3 Jul 2013

Lower is better, so why do we buy so many SUVs?

Cars with a centre of mass as low and as near the centre of the car as possible tend to handle the best.  Move the centre of mass forwards or back and the handling is adversely affected.  The car will tend to understeer or oversteer depending on which way the mass moves.

So the traditional Audi approach to a transversely mounted engine located forward in the engine bay lends itself to understeer whilst the Porsche 911, with its engine behind the rear axle, tends to oversteer.  This is basic physics and something often spoken about by manufacturers when they eulogise about their cars, and that we take on board, understand and factor in when considering our next purchase.

The centre of mass height (or centre of gravity) also affects handling.  We all know sports cars handle better than others and that's because the centre of mass height is low.  Indeed BMW went so far as to replace the steel roof with carbon fibre in the M3 CSL in order to lower its centre of mass height.

A taller car with a higher centre of mass will roll when it goes round corners, but the higher centre of mass will also adversely affect the vehicle when accelerating or braking.  This is due to something called load transfer.  The load will tend to want to head towards the point the car had been travelling before the driver introduced braking or steering input.

All this means the taller the car and the higher the centre of mass the cleverer the engineers have to be to try and overcome the effects of the simple physics involved.  But, as Scotty used to say, "I cannot defy the laws of physics!"

Which brings me to my point.  Why, in the name of space and vanity, do we see so many tall cars on the roads?

Extra space can be achieved through either building a taller or longer car.  A longer car, as long as the basics of centre of mass are considered, will handle better than a taller car because the centre of mass is lower.  Yet we ignore this and still want tall cars.

The Mk1 Golf was 1395mm tall.  The Mk7 is 1452mm.  Now, all other dimensions have also grown due to safety and other factors but the height of the car has grown by 5.7cm and that will adversely affect its handling.  This means suspension components have to be revised and the basic architecture has to cope with a car that is not only heavier (which we all know about) but also taller.  No wonder the Mk1 was considered such a sweet handling car compared to later models.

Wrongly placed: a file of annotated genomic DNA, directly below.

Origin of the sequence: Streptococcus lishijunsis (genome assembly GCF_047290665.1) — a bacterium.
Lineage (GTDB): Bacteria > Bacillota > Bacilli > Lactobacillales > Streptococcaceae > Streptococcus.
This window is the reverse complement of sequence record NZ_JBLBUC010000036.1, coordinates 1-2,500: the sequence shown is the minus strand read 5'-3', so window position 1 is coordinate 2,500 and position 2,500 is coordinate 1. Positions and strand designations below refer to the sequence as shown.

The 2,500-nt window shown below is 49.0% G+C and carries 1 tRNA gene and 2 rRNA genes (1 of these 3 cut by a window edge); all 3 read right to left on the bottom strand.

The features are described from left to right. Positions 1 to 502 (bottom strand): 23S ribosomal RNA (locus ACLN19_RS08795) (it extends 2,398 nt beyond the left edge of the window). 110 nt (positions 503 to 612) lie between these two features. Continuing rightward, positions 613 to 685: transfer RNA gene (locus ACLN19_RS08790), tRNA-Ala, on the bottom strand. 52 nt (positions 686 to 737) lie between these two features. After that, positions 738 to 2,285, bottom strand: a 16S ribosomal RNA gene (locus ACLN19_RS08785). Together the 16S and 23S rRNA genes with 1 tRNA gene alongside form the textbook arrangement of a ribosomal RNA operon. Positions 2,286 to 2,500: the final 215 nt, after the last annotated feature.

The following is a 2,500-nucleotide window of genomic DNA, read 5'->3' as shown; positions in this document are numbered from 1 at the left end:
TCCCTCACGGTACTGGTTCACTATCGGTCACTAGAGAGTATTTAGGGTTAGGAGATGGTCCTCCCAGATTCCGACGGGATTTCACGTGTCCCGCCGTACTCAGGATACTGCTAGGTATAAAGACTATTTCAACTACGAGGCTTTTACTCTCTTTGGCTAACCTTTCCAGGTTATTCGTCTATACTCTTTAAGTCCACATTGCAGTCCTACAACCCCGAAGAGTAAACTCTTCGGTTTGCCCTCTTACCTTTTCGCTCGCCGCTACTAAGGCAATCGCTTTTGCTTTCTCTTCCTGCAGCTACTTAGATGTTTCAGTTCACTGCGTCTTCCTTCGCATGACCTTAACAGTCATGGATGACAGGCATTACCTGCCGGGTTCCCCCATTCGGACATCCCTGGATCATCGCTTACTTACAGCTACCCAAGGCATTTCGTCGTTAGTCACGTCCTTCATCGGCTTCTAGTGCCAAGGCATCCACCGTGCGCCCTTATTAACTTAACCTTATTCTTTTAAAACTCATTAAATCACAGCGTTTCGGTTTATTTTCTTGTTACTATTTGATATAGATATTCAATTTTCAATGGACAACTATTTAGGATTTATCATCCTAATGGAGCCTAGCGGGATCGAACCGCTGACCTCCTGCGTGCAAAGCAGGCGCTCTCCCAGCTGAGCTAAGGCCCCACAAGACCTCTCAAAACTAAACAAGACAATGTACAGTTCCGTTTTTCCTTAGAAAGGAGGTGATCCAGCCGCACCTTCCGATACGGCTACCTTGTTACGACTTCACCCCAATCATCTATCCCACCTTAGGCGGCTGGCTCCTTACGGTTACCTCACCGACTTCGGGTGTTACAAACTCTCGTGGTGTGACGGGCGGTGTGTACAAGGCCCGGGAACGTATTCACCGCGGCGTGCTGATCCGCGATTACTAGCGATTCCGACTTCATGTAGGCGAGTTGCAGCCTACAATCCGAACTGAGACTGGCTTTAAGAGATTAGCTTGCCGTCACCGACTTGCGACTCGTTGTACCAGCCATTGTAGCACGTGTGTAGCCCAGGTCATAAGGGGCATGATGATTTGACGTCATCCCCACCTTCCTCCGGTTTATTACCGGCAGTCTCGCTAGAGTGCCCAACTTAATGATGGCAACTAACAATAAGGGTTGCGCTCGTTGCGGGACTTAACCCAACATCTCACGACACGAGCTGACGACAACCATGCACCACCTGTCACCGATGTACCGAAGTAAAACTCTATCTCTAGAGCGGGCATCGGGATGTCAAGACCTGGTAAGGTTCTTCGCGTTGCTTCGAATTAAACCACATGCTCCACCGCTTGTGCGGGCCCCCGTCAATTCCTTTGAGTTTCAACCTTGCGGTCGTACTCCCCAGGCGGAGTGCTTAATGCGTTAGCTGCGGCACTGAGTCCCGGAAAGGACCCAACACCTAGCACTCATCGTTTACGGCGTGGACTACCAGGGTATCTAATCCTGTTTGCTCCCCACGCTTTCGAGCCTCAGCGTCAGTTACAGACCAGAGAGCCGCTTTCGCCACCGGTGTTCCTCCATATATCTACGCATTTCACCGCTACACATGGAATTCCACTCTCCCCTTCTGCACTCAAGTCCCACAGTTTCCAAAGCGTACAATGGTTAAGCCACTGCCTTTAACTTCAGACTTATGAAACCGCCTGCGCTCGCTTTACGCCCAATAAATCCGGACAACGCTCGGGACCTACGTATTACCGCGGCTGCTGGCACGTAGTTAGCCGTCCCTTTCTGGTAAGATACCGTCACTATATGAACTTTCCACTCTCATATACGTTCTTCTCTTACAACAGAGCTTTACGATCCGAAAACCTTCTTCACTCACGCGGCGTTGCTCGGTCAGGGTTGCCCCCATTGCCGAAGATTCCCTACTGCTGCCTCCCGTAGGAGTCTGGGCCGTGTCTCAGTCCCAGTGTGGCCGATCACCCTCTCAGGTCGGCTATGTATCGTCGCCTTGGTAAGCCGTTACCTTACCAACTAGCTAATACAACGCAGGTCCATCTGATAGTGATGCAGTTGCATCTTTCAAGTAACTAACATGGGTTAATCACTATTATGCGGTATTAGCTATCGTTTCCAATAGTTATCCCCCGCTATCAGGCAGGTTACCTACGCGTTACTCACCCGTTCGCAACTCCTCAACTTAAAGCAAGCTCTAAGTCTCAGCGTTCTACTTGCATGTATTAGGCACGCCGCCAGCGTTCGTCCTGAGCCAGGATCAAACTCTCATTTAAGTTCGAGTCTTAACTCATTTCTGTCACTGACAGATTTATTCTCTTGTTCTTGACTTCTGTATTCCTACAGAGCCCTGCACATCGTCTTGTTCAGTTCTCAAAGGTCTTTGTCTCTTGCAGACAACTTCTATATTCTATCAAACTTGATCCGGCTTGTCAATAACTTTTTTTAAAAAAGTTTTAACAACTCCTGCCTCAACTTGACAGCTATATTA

The Range Rover is an SUV by design and has always been engineered as a vehicle that is practical both on and off road.  Its on-road manners will always be compromised by a high centre of mass, but Land Rover's engineers have carefully refined it over 43 years, in much the same way as Porsche have done with the 911, to create a car that is engineered to overcome, as much as possible, this deficiency in its basic architecture.  However the Range Rover is tall and will always lean, much like the 911 has a rearward mass bias and will always tend to oversteer.

But now we have faux SUVs where a tall, 2WD, car is demanded by the market for no more reason than to provide headroom that isn't required and so the driver can sit high up - just because they want to.  This is eminently daft.

There are two approaches to overcoming the higher weight of mass in faux SUVs.  One is to engineer in improvements to handling, but this comes at the expense of more weight, which increases inertia in all the wrong places, or overly stiff suspension which introduces a terrible ride.  The second is to ignore the height and let the car roll.  Both are daft.

The Dacia Sandero is 1523mm tall.  The Dacia Duster is 1690mm tall.  The Sandero is the better handling car at the expense of nothing more than some headroom.

I used to own a 3rd gen Subaru Legacy Outback.  I thought it was a great car but it did have a tendency to roll through corners.  A standard Legacy estate would have handled better because the Outback is 100mm taller than the Legacy.  In hindsight I was daft, but was dazzled by the fact the Outback was a better looking car with a higher spec.

A BMW X3 is essentially a 3-series on stilts.  Unless you really need to take it off road (which 99% of buyers won't) the 3-series Touring will always be a wiser choice.  The X3 is 1713mm tall and the 3-series Touring is 1429mm.  You will be carrying a whole extra 284mm in height around (with its associated adverse impact on handling) for no reason other than you want other people to look and point at you as you zoom around in your faux SUV.  This is plainly daft.

Yet the market loves SUVs.  They are selling by the truckload in some kind of perverse 'I am considerably taller than you' competition that is at odds with the laws of physics.

When it comes to buying a car the lower the better.  Taller is dafter.